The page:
Subscribe via E-MailGet the newswire delivered to you – free! {source} [[form name=”ccoptin” action=”http://visitor.constantcontact.com/d.jsp” target=”_blank” method=”post”]] [[input type=”text” name=”ea” size=”20″ value=”” style=”font-family:Verdana,Geneva,Arial,Helvetica,sans-serif; font-size:10px; border:1px solid #999999;”]] [[input type=”submit” name=”go” value=”GO” class=”submit” style=”font-family:Verdana,Arial,Helvetica,sans-serif; font-size:10px;”]] [[input type=”hidden” name=”m” value=”1101451017273″]] [[input type=”hidden” name=”p” value=”oi”]] [[/form]] {/source}Subscribe via RSSSubscribe via RSSSubmit a News ItemSubmit a News Item

February 18, 2010; ABC News | The Gallup-Healthways Wellbeing-Index has released a list of the happiest places to live in the United States. Second place—behind Boulder, Colorado and in front of Honolulu, Hawai—is Holland, Michigan, a town of 35,000 located in bottom left of the mitten. According to Holland’s Mayor Kurt Dykstra, “If a small community located in the state with the worst economy can feel good about itself, seems to me we’ve got hope in the country.” The reason? Holland is a generous city with a deep sense of community. Despite a staggering 16% unemployment rate, this city has 120 churches, over 100 volunteer-based organizations, and has been rated by the Chronicle of Philanthropy as second in generosity. Residents know if they hit hard times, their neighbors will look after them.—Kristin Barrali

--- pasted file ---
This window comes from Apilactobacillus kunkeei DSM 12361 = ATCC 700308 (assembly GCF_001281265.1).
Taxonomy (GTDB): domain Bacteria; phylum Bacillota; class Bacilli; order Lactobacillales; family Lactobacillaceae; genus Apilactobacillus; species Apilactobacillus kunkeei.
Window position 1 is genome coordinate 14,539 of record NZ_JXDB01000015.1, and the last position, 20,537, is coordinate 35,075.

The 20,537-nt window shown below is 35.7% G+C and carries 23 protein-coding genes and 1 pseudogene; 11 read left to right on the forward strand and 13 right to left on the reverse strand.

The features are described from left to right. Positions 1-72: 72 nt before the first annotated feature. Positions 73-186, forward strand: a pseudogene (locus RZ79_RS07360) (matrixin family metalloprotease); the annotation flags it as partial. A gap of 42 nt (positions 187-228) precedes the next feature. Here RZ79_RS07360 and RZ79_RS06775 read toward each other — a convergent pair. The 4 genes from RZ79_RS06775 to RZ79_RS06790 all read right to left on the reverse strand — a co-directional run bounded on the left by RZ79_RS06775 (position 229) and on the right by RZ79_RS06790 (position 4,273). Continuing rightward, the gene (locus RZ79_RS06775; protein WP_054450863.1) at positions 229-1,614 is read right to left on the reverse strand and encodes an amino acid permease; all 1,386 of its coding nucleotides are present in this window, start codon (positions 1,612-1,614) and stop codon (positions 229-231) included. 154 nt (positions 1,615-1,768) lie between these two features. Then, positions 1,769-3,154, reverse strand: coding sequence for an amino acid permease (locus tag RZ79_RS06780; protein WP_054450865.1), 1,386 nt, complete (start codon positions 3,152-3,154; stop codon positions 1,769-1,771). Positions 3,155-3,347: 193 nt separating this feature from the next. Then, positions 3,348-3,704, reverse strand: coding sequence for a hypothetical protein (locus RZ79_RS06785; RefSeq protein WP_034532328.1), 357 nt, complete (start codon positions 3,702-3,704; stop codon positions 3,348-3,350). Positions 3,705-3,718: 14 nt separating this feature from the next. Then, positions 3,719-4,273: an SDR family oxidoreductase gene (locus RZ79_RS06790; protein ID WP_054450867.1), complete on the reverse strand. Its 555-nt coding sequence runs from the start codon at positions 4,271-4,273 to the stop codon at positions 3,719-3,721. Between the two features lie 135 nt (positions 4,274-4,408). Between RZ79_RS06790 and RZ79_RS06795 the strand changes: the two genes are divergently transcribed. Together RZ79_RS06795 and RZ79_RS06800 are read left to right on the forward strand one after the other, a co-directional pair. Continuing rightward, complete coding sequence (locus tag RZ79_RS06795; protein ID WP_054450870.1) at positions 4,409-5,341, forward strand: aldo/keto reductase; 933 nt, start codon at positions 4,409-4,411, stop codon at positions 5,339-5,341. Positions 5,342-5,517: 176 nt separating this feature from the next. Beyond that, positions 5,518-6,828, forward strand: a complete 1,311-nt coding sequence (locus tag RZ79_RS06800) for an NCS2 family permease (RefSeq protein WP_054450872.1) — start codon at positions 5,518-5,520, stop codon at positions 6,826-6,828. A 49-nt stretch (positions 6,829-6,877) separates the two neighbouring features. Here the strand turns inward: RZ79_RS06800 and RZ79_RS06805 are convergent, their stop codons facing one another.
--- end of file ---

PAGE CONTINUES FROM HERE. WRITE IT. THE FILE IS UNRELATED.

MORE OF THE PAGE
{source}
[[script  src=”http://feeds.feedburner.com/nonprofitquarterly/newsroundup?format=sigpro” type=”text/javascript” ]][[/script]]
{/source}